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Being a member of the Corps of Discovery called for frontier skills in all kinds of areas. Taking on leadership in the Corps said even more for one's abilities.

Nathaniel Pryor was one of the expedition's original three sergeants appointed by Meriwether Lewis. Pryor didn't disappoint his captain. Pryor's jack-of-all-trade approach served him well throughout the expedition.

Pryor was one of the original "nine young men from Kentucky" whom William Clark had selected for his friend Lewis' approval. Pryor, who was born in Virginia in 1772, had moved to Kentucky with his family in 1783. He had some famous lineage: His mother had descended from a sister of Pocahontas. Pryor's cousin from his mother's side, Charles Floyd, joined the Corps at the same time and was also selected as a sergeant.

Lewis' directions to Clark for recruiting expedition members called for "good hunters, stout, healthy, unmarried men, accustomed to the woods and capable of bearing bodily fatigue in a pretty considerable degree." Pryor stood 6 feet tall, above average height for the time, with a solid build. He was quiet but with a dependable air about him. Lewis called him a "man of character and ability." Clark wrote that Pryor was a "steady, valuable, and usefull member of our party." Pryor had been married in 1798, but it is believed that the marriage had ended with either his wife's death or a divorce before he joined with Lewis and Clark because the expedition wasn't taking married men.

Early into the journey, on Nov. 22, 1803, Pryor became lost while hunting along the Mississippi River. He could not be found, and Lewis decided to move on. Two days later Pryor hailed Lewis from the riverbanks. "he was much fatiequed with his wandering and somewhat indisposed," Lewis wrote.

After Pryor was appointed sergeant in 1804, he led the First Squad, which had six privates. In late June of that year, Pryor took on an unusual role. He presided over a court-martial hearing of two privates who had stolen from the expedition's whiskey supply and had gotten drunk on guard duty. Both men were found guilty and sentenced to flogging.

On Aug. 20 Pryor's cousin, Sgt. Floyd, died from a burst appendix. Eight days later Pryor led Pierre Dorion, who had been brought along as a Sioux interpreter, to the Sioux camp near the Missouri River. They set up a council between the Sioux and Lewis.

Pryor, who kept a journal that was believed to have been lost at sea on its way to France for publication, became the first American to describe the classic Plains tipi. The description appears in Clark's journal on Aug. 29, 1804:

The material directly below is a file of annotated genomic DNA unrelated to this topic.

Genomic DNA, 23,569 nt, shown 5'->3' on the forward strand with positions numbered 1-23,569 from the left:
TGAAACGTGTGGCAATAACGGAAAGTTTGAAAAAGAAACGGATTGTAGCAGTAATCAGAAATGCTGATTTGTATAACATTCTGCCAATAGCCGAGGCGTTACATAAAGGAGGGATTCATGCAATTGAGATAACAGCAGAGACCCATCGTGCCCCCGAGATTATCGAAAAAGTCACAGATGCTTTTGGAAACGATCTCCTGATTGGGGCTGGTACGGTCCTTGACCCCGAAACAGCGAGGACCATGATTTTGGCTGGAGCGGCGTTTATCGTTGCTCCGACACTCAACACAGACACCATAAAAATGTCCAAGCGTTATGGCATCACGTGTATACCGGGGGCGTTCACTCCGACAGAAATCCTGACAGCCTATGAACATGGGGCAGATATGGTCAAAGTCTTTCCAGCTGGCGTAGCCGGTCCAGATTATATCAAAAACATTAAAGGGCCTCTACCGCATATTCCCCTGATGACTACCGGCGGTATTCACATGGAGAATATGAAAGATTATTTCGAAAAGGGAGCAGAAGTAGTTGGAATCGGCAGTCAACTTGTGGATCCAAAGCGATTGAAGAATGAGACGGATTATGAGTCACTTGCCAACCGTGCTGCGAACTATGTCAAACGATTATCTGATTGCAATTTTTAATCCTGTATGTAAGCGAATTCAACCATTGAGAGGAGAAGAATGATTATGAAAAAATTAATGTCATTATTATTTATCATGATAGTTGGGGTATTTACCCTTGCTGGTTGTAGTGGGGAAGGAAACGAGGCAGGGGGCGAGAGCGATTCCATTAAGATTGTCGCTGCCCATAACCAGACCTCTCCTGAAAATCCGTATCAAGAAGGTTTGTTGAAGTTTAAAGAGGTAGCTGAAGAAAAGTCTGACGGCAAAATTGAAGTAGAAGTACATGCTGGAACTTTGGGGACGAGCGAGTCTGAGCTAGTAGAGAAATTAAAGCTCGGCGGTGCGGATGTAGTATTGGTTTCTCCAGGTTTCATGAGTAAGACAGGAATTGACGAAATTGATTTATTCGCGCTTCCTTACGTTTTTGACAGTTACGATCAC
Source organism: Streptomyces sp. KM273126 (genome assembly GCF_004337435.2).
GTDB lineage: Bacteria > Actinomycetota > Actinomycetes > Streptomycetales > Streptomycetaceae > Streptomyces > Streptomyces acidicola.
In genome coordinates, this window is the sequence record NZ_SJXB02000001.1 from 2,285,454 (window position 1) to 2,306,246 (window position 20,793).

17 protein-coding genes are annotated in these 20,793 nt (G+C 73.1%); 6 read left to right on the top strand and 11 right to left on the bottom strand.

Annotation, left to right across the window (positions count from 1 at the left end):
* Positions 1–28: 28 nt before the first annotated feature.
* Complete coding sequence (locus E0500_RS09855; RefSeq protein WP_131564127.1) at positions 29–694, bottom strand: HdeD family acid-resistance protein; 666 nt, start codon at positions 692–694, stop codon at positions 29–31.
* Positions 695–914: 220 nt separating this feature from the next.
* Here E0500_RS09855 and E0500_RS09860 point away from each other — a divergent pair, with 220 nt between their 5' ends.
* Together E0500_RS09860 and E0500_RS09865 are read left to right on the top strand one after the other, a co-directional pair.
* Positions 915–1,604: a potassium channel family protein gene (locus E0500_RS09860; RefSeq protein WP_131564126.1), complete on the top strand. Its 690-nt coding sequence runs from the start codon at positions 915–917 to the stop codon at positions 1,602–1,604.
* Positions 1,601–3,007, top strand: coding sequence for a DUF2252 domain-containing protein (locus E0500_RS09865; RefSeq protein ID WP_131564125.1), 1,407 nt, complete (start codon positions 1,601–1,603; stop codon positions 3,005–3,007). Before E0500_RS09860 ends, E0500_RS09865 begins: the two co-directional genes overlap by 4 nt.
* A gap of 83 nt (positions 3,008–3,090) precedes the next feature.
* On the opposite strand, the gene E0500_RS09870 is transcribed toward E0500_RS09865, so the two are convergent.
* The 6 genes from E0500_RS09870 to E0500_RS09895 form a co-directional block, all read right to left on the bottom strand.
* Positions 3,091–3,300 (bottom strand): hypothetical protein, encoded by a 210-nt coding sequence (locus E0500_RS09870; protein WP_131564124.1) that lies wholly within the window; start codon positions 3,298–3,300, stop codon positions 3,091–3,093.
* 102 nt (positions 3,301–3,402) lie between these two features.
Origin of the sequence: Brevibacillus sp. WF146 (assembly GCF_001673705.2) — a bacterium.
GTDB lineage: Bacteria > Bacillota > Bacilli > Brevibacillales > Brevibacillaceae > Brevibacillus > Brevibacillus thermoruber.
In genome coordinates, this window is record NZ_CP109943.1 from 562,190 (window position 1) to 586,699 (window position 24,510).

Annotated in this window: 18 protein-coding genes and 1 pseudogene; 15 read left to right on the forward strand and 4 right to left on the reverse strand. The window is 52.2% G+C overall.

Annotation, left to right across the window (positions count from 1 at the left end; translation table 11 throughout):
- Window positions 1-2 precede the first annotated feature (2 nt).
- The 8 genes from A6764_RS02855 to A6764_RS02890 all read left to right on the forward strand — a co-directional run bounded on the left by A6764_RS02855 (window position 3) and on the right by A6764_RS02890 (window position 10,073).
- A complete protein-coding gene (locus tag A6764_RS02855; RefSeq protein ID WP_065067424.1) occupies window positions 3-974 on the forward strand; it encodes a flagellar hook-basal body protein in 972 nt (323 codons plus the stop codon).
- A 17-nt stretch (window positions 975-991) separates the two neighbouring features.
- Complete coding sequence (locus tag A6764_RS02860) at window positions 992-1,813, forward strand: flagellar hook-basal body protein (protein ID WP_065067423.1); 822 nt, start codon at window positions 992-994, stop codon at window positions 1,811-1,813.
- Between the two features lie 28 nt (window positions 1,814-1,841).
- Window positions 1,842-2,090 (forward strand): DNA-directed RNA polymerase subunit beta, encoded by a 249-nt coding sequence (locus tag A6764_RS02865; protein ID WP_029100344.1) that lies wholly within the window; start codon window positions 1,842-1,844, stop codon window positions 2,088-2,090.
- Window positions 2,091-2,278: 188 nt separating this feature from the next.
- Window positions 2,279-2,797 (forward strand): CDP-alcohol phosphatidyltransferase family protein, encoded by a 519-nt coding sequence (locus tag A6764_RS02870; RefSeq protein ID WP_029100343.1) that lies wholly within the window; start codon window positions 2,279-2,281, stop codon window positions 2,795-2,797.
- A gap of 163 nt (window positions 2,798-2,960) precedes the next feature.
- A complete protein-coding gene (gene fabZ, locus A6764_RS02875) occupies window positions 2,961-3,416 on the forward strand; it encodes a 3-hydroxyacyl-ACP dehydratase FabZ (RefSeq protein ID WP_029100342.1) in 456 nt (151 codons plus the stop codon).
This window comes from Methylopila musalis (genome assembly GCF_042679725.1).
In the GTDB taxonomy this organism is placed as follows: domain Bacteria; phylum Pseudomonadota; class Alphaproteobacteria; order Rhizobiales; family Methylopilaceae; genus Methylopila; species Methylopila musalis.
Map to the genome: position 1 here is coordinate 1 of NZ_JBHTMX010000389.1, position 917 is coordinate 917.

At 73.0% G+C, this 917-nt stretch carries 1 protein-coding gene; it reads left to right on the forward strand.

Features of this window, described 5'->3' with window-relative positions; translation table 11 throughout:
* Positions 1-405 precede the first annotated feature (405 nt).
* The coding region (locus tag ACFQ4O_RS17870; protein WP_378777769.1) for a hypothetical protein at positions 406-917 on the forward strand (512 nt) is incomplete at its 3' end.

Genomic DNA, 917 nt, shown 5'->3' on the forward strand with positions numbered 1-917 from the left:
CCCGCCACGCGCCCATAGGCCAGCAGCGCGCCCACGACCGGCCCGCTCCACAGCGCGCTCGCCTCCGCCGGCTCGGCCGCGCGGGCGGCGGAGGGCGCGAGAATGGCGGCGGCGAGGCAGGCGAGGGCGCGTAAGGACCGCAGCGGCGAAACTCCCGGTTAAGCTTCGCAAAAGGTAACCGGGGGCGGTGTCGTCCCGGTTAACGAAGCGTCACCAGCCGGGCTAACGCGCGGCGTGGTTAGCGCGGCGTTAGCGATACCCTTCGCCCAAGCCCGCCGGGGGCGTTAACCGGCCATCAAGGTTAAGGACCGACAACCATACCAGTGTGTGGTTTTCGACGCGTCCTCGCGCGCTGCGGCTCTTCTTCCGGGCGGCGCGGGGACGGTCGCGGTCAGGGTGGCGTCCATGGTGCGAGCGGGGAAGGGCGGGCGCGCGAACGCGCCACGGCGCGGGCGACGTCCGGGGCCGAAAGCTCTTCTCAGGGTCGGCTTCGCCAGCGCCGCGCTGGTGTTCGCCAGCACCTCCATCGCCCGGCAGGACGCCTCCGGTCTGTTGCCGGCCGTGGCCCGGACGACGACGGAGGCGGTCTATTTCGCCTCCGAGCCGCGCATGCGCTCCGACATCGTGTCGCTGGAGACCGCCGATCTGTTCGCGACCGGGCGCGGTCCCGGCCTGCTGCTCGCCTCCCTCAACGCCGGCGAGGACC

"the Scioues Camps are handsom of a Conic form Covered with Buffalow Roabs Painted different colours and all compact & handsomly arranged, Covered all round an open part in the Centre for the fire, with Buffalow roabs, each Lodg has a place for Cooking detached, the lodges contain from 10 to 15 persons."

When the expedition came upon the Marias River in 1805, Pryor made the first exploration of the Marias to determine if it was the Missouri. The next day he accompanied Lewis up the same river.

Throughout the expedition Pryor battled an ailing shoulder that often made it difficult for him to work with heavy objects. However, it didn't stop him from stepping in to break up a fight with Indians on a trading mission in January 1806 at Fort Clatsop, one of the few altercations with Indians on the journey.

That wasn't Pryor's last run-in with Indians. On the return trip in July 1806, Pryor and three others were directed to drive the Corps' horses overland and rejoin the rest of the party later. On July 22 Indians stole the party's 24 horses while the men slept. Pryor came up with a plan. The men killed some buffalo, stretched the skins over a willow frame, made two boats, and eventually met with the rest of the expedition down the Yellowstone River at its junction with the Missouri. Unfortunately, the loss of the horses prevented Pryor from delivering Lewis' letter to Hugh Heney of the North West Company regarding trade with the Sioux.

After the expedition Pryor led an active life in the western territories:

In 1807 he led an unsuccessful expedition for Clark to return a Mandan chief to his territory. Four expedition members were killed in an Indian ambush.

In 1811 while trading in furs and doing lead mining in Illinois, at Clark's direction he spied on Tecumseh, a Shawnee Indian prophet. In retaliation Indian allies of the British destroyed all of Pryor's holdings and captured Pryor to kill him. He escaped while the Indians were plundering his store.

In the War of 1812 Pryor was a captain under Gen. Andrew Jackson in the Battle of New Orleans.

He eventually became a trader with the Osage Indians and married an Osage in present-day northeast Oklahoma. He and Osinga had at least three children. He acted as a go-between for the Osages and the government.

Pryor died June 10, 1831.


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